via Landfill neighbors sue over compost operation | The Press Democrat.

Posted on Categories Land Use, Sustainable Living, WaterTags , , , Leave a comment on Shutdown of Sonoma County's compost facility averted

Shutdown of Sonoma County's compost facility averted

Kevin McCallum, THE PRESS DEMOCRAT

A shutdown of the composting facility at Sonoma County’s central landfill was averted Wednesday when the public agency in charge of the program voted to continue trying to find a way to solve the water pollution problems plaguing the site.

The alternative facing the 10-member board of the Sonoma County Waste Management Agency was to begin winding down operations before the rainy season and start hauling to other counties the 100,000 tons of yard waste and food scraps collected from residents’ bins every year.

“Do we want to just stop and say, ‘No — no more compost at this point and 100 percent out-haul’?” asked Healdsburg Mayor Jim Wood, the board chairman. “Or do we want to continue working on a plan?”

He said efforts by the agency’s staff and others to find a solution had been “extraordinary” and he felt the work should be allowed to go on. State water quality regulators have tentatively endorsed a plan aimed at minimizing wastewater in the short term while efforts to find a new site for the operation move forward.

via Shutdown of Sonoma County's compost facility averted | The Press Democrat.

Posted on Categories Land Use, Water, WildlifeTags , , , Leave a comment on Disputed Roblar quarry project wins court fight

Disputed Roblar quarry project wins court fight

Angela Hart, PETALUMA ARGUS-COURIER

A state appellate court has handed quarry developer John Barella a resounding victory in his decade-long bid to build a controversial project off Roblar Road west of Cotati.

A three-judge panel has upheld Sonoma County’s 2010 approval of the 65-acre rock quarry and reversed a lower court ruling on all counts, dealing a final blow to opponents’ three-year fight to halt the project on environmental grounds.

Barella, the former owner of North Bay Construction, praised the decision while voicing frustration with the lengthy environmental review and court fight needed to clear the way for his $60 million project.

Planning for the project is set to start this week, and ground work on the site could get underway within a year, said Steve Butler, Barella’s attorney.

via Disputed quarry project wins court fight | Petaluma Argus Courier | Petaluma360.com.

Posted on Categories Land Use, WaterTags , , Leave a comment on Sonoma County landfill neighbors sue over pollution

Sonoma County landfill neighbors sue over pollution

Kevin McCallum, THE PRESS DEMOCRAT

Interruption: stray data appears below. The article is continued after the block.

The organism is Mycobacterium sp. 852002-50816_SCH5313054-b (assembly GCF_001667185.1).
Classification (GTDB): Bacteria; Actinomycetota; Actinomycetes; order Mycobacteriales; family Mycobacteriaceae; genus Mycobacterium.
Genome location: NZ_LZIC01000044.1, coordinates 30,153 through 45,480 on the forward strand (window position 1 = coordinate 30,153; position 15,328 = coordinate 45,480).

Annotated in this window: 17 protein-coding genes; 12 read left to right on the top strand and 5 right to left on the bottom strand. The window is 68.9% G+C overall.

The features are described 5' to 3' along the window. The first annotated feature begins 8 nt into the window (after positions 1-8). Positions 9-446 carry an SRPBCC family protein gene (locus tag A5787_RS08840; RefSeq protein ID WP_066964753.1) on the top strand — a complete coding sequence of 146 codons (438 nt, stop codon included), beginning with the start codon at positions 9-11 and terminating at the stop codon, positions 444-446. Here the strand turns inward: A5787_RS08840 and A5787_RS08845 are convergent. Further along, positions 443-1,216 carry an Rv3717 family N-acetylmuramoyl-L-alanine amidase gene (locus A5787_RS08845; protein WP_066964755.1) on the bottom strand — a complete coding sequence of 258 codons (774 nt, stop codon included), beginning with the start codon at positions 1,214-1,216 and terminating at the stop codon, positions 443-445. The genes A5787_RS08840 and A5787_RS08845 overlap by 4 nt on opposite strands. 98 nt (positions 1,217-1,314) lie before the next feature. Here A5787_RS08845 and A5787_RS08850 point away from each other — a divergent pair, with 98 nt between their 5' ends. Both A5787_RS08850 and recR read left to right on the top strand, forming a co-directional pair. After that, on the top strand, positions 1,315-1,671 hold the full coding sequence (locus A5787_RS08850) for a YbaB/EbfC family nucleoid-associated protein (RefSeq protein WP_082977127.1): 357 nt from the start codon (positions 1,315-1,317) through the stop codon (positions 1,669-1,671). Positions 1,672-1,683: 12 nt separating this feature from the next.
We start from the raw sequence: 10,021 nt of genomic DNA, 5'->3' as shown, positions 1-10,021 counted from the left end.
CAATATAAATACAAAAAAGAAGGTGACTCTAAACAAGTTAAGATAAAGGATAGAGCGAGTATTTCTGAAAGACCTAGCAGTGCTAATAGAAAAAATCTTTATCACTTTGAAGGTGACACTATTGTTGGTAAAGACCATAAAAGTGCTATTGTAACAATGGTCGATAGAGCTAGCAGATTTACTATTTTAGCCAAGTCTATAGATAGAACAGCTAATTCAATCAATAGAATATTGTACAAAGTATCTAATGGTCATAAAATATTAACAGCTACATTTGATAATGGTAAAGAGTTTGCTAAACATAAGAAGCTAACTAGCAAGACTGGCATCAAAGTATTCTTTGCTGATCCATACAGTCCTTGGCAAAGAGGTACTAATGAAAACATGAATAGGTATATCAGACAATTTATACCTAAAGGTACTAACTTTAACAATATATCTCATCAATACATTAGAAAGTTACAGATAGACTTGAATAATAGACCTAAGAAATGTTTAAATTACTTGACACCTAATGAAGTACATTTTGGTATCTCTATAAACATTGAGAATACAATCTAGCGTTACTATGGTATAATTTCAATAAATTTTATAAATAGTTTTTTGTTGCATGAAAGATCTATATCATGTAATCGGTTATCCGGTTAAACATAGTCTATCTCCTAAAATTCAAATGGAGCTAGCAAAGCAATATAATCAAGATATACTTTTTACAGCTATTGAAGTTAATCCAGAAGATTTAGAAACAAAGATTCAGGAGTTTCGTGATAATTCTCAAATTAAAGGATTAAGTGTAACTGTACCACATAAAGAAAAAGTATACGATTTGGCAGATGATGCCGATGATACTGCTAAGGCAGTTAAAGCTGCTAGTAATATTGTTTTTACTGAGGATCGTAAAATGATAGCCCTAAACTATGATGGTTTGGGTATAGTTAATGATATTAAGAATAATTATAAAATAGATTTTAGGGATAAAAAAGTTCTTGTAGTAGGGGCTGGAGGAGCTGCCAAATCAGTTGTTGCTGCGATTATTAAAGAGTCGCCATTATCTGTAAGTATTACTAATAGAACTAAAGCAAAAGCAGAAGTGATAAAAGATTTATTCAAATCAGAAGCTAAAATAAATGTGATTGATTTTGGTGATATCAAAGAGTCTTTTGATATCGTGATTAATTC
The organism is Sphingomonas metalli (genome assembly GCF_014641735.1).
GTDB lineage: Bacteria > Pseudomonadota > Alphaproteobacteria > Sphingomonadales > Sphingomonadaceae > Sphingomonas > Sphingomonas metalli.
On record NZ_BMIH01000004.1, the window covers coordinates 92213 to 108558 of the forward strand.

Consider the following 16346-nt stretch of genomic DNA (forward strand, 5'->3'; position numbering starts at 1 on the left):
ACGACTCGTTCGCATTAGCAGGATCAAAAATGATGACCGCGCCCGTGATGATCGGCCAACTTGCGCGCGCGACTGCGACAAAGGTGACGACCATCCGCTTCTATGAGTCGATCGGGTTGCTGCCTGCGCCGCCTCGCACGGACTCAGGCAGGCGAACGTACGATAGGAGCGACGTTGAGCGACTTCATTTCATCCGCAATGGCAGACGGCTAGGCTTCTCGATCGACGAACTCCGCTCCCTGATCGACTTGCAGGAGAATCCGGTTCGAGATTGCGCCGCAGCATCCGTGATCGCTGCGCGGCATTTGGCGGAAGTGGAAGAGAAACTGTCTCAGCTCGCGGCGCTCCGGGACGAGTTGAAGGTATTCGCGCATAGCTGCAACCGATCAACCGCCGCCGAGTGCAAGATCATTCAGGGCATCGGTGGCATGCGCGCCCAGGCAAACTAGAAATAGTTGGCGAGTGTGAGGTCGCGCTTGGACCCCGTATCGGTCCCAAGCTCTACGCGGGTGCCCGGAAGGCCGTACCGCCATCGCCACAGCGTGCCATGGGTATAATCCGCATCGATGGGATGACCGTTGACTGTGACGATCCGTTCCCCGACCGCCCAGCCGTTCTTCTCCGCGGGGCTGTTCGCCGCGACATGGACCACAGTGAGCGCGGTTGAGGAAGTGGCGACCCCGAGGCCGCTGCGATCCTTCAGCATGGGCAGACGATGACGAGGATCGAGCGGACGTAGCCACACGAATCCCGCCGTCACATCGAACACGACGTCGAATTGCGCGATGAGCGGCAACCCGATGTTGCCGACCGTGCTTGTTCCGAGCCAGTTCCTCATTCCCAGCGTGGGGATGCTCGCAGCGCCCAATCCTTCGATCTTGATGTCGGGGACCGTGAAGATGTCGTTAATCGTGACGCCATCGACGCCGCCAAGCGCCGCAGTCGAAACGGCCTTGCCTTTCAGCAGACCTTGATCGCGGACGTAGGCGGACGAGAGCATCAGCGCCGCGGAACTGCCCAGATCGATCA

Neighbors of Sonoma County’s Central Landfill are threatening to file a federal Clean Water Act lawsuit over the pollution they say has been running off compost piles and fouling surrounding waterways for years.

Residents of nearby Happy Acres subdivision say they’ll sue by mid-August unless they can reach a settlement with the county over the wastewater they say is generated by the 35-acre compost operation located at the northern end of the landfill.

“Who would want to live next to a compost facility that’s spewing pollution into the adjacent creek?” said Attorney Michael Lozeau, who represents the group Renewed Efforts of Neighbors Against Landfill Expansion, or RENALE.

via Sonoma County landfill neighbors sue over pollution | The Press Democrat.

Posted on Categories Land Use, Sustainable Living, WaterTags , , , Leave a comment on Sonoma County composting program faces uncertain future

Sonoma County composting program faces uncertain future

Kevin McCallum, THE PRESS DEMOCRAT

Sonoma County’s 21-year-old composting program could be scrapped if water quality regulators don’t back off a threat to impose stiff fines for runoff that has been fouling a creek near the county’s central landfill for years.

The composting operation, which sits atop the landfill but operates independently, has until Oct. 1 to clean up its act or face millions in penalties in the event a major storm overwhelms the undersized storage ponds at the 25-acre site.

But Sonoma County Waste Management Agency officials say their solution — construction of a massive stormwater holding pond at the north end of the Mecham Road landfill — can’t possibly be designed, permitted and built by October. They say they need relief from the proposed deadline and fines before they can move forward.

If regulators don’t give them either, they warn they may have to shut down the composting operation and begin hauling yard waste out of the county, much like the county did with its garbage when the central landfill was closed by regulators in 2005.

via Sonoma County composting program faces uncertain future | Petaluma360.com | Petaluma Argus-Courier | Petaluma, CA.